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A Functional & Context Oriented way to write JavaScript

Sugarless is a small utility library that gives you a powerful new way to think and organize your JavaScript programs. With Sugarless, we define a context and plug behaviours to the context in the form of cascading chain of functions.

It's a pure JavaScript library and can be used in any platform, browser or library. No pre-compilers or other dependencies are needed.

Quick Example

// Common way  
var output = truncate(trim(sanitize(user_input)), 200)
// Sugarless way 
var output = Sugarless(user_input)(
 ,truncate, "", 200   

Main Features

  • Context can be any JavaScript object (host or user-defined) or a primitive value (primitive values will be converted to objects).

  • All functions in a given context will invoke with the context bound to it. This means functions can have access to context via this variable.

  • When evaluating a context chain, return value of one function will be passed on to the next function in the chain as the first argument. Last function's return value will be the final result.

NOTE: We use $_ as a shorthand identifier to refer Sugarless in these examples. You are free to use any identifier you like.

  var $_ = Sugarless; //let's define a shorthand 
  var output = $_({ title: "The Lord of the Rings", sold_copies: 150000000 })(
      function(){ = "J.R.R.Tolkien" } // this refers to the context 
    , function(){ return (this.sold_copies > 100000) ? "bestseller" : "average" } // passes the result to the next function 
    , function(type) { return this.title + " by " + + " is a " + type }  // returned as the final result 
  console.log(output); // The Lord of the Rings by J.R.R.Tolkien is a bestseller 
  • You can provide a list of default arguments to be passed on to a function. Note that the return value (or callback) of the previous function will override the default arguments. If you want to avoid this behaviour you can set the option noreturn: true for the context.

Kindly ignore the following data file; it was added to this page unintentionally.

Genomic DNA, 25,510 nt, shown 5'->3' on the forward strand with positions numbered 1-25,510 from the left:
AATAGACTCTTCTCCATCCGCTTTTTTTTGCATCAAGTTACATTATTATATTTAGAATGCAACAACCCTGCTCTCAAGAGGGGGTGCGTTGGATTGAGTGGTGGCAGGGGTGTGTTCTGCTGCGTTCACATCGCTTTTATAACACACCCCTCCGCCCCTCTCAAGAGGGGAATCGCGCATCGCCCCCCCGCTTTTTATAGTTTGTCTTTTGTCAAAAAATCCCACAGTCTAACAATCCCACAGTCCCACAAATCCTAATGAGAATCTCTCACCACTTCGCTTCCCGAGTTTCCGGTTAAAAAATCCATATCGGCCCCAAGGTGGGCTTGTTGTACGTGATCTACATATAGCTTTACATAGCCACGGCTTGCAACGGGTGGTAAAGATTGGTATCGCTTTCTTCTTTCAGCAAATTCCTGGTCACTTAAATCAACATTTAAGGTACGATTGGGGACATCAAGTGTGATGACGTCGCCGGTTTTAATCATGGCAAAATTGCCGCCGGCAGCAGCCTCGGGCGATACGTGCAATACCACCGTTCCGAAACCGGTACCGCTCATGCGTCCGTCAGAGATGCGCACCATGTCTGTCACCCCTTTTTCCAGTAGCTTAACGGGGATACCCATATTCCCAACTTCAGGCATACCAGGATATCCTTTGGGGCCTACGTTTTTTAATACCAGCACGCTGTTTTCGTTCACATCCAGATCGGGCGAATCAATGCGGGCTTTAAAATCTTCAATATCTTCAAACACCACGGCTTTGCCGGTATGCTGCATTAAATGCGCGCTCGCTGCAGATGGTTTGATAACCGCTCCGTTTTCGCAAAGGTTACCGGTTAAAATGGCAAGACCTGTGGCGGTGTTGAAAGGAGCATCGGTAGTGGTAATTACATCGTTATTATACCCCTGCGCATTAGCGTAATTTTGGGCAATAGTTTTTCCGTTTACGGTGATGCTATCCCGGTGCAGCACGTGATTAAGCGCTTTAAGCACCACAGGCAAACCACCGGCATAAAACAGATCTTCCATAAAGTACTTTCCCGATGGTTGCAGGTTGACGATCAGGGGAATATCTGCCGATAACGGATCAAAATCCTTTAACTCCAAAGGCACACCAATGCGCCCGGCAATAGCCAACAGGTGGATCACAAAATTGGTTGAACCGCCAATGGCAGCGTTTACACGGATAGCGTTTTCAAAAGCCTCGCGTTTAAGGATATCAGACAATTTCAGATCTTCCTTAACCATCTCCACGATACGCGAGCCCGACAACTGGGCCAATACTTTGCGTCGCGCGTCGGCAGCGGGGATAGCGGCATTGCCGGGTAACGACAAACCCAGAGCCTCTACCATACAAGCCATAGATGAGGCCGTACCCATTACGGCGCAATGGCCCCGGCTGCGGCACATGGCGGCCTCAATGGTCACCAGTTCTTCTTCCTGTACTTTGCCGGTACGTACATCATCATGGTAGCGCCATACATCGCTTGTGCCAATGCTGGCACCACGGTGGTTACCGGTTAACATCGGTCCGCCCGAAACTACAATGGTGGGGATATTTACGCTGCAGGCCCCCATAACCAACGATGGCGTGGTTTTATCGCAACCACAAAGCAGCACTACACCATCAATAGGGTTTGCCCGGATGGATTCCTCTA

var concat = function(stem, sub){ return (stem || this) + " " + sub }
      var output = $_("This")(
                      concat, null, "is"        // forces to use context as the stem 
                    , concat, "", "a"           // pass in a placeholder argument for stem  
                    , concat, "", "sentence"
      console.log(output); // This is a sentence 
  • What if the functions in the chain runs asynchronously? One way to handle asynchronous flow is to use method. Calling it will halt the sequential evaluation of the context chain and returns the next function in the chain. You can use the function returned, as a callback for an asynchronous call.

         function() { setTimeout($_(this).next(), 60) }
       , function() { console.log("second function") }
       , function() { console.log("third function") }
  • Also, you can invoke several asynchronous functions parallely and then use an after callback to do a final computation under the context. You can mark the completion of a asynchronous function with sugarless.done().

      $_({}, {after: function(){ console.log('Finished running all functions')}})(
          function() { var self = this; setTimeout(function(){ $_(self).done() }, 180) }
      ,   function() { var self = this; setTimeout(function(){ $_(self).done() }, 20) }
      ,   function() { var self = this; setTimeout(function(){ $_(self).done() }, 60) }
  • Using sugarless.recurse(value) you can recursively call the current function with the same context and the value is passed as the first argument. If you had other arguments defined for the function those shall also be passed to it. By returning a value or calling sugarless.done() you can end recursion and move on to the next function in the chain.

      var copy_array = function(params){ 
        else {